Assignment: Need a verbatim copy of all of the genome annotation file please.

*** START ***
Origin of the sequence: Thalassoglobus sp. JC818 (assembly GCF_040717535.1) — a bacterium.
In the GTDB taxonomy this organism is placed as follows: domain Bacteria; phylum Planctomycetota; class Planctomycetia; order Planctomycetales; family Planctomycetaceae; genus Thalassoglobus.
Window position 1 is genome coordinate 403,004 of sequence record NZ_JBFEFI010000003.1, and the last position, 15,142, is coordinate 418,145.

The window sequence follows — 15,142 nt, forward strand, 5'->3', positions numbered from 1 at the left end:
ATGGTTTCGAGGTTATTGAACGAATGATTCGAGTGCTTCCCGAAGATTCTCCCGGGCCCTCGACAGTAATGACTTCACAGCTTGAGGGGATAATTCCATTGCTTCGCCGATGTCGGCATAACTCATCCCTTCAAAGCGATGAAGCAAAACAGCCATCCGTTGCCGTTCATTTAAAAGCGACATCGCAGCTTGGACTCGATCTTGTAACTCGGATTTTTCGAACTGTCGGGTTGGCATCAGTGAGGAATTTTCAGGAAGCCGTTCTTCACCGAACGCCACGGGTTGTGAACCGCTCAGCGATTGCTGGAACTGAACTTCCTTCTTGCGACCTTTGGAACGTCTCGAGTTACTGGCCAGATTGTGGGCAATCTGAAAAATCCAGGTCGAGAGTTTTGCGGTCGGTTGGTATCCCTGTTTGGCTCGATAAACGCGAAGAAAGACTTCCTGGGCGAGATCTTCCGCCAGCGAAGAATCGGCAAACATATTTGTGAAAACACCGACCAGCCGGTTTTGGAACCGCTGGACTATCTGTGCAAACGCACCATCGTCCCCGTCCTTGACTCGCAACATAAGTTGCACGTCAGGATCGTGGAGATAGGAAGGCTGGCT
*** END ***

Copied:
Origin of the sequence: Thalassoglobus sp. JC818 (assembly GCF_040717535.1) — a bacterium.
In the GTDB taxonomy this organism is placed as follows: domain Bacteria; phylum Planctomycetota; class Planctomycetia; order Planctomycetales; family Planctomycetaceae; genus Thalassoglobus.
Window position 1 is genome coordinate 403,004 of sequence record NZ_JBFEFI010000003.1, and the last position, 15,142, is coordinate 418,145.

The window sequence follows — 15,142 nt, forward strand, 5'->3', positions numbered from 1 at the left end:
ATGGTTTCGAGGTTATTGAACGAATGATTCGAGTGCTTCCCGAAGATTCTCCCGGGCCCTCGACAGTAATGACTTCACAGCTTGAGGGGATAATTCCATTGCTTCGCCGATGTCGGCATAACTCATCCCTTCAAAGCGATGAAGCAAAACAGCCATCCGTTGCCGTTCATTTAAAAGCGACATCGCAGCTTGGACTCGATCTTGTAACTCGGATTTTTCGAACTGTCGGGTTGGCATCAGTGAGGAATTTTCAGGAAGCCGTTCTTCACCGAACGCCACGGGTTGTGAACCGCTCAGCGATTGCTGGAACTGAACTTCCTTCTTGCGACCTTTGGAACGTCTCGAGTTACTGGCCAGATTGTGGGCAATCTGAAAAATCCAGGTCGAGAGTTTTGCGGTCGGTTGGTATCCCTGTTTGGCTCGATAAACGCGAAGAAAGACTTCCTGGGCGAGATCTTCCGCCAGCGAAGAATCGGCAAACATATTTGTGAAAACACCGACCAGCCGGTTTTGGAACCGCTGGACTATCTGTGCAAACGCACCATCGTCCCCGTCCTTGACTCGCAACATAAGTTGCACGTCAGGATCGTGGAGATAGGAAGGCTGGCT